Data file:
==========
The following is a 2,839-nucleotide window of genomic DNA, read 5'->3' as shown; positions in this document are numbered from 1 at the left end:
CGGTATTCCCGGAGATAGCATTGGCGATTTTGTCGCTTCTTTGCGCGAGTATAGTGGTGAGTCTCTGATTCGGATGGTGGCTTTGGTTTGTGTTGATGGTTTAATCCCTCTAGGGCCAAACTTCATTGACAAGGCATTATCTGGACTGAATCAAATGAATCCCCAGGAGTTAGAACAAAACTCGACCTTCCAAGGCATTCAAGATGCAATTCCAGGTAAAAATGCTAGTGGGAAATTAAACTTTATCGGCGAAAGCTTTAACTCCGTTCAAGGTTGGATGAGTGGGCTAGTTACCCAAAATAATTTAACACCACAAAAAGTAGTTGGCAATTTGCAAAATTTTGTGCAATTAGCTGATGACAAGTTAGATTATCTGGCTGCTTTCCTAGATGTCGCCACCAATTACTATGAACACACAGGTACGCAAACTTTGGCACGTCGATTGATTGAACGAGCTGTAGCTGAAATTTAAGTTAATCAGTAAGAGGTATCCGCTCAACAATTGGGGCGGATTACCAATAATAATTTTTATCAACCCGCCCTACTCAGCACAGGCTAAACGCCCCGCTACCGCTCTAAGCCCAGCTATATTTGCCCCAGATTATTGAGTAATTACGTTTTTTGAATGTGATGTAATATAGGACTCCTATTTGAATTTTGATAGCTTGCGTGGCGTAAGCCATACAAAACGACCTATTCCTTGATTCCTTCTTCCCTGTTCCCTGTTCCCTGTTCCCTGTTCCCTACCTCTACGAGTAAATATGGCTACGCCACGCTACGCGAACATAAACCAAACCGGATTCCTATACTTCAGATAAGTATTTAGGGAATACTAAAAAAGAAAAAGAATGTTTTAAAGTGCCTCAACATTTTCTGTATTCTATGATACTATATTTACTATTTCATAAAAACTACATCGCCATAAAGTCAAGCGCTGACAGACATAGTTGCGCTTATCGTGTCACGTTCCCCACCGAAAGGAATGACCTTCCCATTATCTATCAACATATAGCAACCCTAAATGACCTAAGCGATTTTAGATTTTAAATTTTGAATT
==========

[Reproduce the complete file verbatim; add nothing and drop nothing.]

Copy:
The following is a 2,839-nucleotide window of genomic DNA, read 5'->3' as shown; positions in this document are numbered from 1 at the left end:
CGGTATTCCCGGAGATAGCATTGGCGATTTTGTCGCTTCTTTGCGCGAGTATAGTGGTGAGTCTCTGATTCGGATGGTGGCTTTGGTTTGTGTTGATGGTTTAATCCCTCTAGGGCCAAACTTCATTGACAAGGCATTATCTGGACTGAATCAAATGAATCCCCAGGAGTTAGAACAAAACTCGACCTTCCAAGGCATTCAAGATGCAATTCCAGGTAAAAATGCTAGTGGGAAATTAAACTTTATCGGCGAAAGCTTTAACTCCGTTCAAGGTTGGATGAGTGGGCTAGTTACCCAAAATAATTTAACACCACAAAAAGTAGTTGGCAATTTGCAAAATTTTGTGCAATTAGCTGATGACAAGTTAGATTATCTGGCTGCTTTCCTAGATGTCGCCACCAATTACTATGAACACACAGGTACGCAAACTTTGGCACGTCGATTGATTGAACGAGCTGTAGCTGAAATTTAAGTTAATCAGTAAGAGGTATCCGCTCAACAATTGGGGCGGATTACCAATAATAATTTTTATCAACCCGCCCTACTCAGCACAGGCTAAACGCCCCGCTACCGCTCTAAGCCCAGCTATATTTGCCCCAGATTATTGAGTAATTACGTTTTTTGAATGTGATGTAATATAGGACTCCTATTTGAATTTTGATAGCTTGCGTGGCGTAAGCCATACAAAACGACCTATTCCTTGATTCCTTCTTCCCTGTTCCCTGTTCCCTGTTCCCTGTTCCCTACCTCTACGAGTAAATATGGCTACGCCACGCTACGCGAACATAAACCAAACCGGATTCCTATACTTCAGATAAGTATTTAGGGAATACTAAAAAAGAAAAAGAATGTTTTAAAGTGCCTCAACATTTTCTGTATTCTATGATACTATATTTACTATTTCATAAAAACTACATCGCCATAAAGTCAAGCGCTGACAGACATAGTTGCGCTTATCGTGTCACGTTCCCCACCGAAAGGAATGACCTTCCCATTATCTATCAACATATAGCAACCCTAAATGACCTAAGCGATTTTAGATTTTAAATTTTGAATT